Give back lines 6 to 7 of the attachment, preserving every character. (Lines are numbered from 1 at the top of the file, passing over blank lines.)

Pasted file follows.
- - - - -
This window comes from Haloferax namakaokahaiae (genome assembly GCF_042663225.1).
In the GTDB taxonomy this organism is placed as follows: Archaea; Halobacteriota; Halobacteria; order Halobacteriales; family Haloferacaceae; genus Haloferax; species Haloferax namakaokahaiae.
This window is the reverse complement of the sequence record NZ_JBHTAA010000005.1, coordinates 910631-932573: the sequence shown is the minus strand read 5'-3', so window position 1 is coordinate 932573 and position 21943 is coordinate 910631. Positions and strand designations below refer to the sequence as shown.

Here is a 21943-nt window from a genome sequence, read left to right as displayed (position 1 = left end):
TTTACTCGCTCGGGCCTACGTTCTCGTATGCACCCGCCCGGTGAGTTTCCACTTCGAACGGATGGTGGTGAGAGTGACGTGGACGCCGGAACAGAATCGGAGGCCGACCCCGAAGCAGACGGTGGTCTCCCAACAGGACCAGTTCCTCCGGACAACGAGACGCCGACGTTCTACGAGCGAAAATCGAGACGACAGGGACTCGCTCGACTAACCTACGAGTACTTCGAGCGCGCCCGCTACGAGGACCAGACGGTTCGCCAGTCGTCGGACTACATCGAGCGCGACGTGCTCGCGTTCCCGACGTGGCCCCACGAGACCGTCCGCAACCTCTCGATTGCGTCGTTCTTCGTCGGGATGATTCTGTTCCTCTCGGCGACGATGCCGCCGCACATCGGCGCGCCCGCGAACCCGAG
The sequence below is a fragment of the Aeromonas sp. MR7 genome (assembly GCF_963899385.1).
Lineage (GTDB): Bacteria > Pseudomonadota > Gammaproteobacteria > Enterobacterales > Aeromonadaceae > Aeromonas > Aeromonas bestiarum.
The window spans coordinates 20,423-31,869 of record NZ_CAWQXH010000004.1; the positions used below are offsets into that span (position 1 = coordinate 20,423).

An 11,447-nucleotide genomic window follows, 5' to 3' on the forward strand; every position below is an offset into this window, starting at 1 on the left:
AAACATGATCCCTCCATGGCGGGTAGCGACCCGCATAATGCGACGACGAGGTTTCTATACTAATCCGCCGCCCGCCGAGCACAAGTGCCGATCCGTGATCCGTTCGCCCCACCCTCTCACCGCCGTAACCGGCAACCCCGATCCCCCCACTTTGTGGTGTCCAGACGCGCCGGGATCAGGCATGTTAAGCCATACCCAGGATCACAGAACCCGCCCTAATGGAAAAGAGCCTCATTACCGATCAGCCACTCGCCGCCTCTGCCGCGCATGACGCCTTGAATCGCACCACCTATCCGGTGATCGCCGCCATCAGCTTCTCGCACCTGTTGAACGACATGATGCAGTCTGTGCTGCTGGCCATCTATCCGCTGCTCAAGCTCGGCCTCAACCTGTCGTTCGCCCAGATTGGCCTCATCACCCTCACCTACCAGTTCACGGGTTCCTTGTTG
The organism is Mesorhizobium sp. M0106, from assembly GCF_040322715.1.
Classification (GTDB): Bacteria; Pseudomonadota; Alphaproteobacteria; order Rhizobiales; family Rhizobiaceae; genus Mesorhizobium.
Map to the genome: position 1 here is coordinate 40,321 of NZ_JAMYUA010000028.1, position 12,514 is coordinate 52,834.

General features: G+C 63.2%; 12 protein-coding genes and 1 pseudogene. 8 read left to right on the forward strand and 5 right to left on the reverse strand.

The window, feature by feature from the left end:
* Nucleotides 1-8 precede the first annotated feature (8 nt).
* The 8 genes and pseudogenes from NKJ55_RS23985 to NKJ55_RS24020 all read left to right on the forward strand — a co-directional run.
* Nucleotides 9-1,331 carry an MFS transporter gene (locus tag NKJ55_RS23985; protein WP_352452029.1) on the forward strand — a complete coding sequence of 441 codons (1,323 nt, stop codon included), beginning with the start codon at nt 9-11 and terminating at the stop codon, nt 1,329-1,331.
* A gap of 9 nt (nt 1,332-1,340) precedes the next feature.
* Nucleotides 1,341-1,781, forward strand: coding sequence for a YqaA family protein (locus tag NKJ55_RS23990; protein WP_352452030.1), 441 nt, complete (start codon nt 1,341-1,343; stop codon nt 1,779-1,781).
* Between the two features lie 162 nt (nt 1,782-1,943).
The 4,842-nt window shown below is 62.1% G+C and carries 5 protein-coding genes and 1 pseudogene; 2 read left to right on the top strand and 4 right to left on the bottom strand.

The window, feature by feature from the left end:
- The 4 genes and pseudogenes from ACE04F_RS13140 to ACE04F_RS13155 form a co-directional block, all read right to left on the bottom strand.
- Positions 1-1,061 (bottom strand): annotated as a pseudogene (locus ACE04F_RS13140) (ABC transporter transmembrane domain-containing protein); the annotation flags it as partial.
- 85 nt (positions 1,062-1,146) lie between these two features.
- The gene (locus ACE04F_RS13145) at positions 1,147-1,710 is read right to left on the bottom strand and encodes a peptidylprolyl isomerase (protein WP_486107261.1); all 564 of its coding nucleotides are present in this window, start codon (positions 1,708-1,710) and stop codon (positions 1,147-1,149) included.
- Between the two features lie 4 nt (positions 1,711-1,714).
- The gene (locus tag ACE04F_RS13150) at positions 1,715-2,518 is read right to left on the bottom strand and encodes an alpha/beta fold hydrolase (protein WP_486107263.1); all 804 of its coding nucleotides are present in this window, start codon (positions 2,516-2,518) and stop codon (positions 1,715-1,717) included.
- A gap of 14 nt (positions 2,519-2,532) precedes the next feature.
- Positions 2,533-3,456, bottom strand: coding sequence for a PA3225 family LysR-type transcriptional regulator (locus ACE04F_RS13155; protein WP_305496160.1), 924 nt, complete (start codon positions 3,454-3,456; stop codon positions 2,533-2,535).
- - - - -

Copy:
The sequence below is a fragment of the Aeromonas sp. MR7 genome (assembly GCF_963899385.1).
Lineage (GTDB): Bacteria > Pseudomonadota > Gammaproteobacteria > Enterobacterales > Aeromonadaceae > Aeromonas > Aeromonas bestiarum.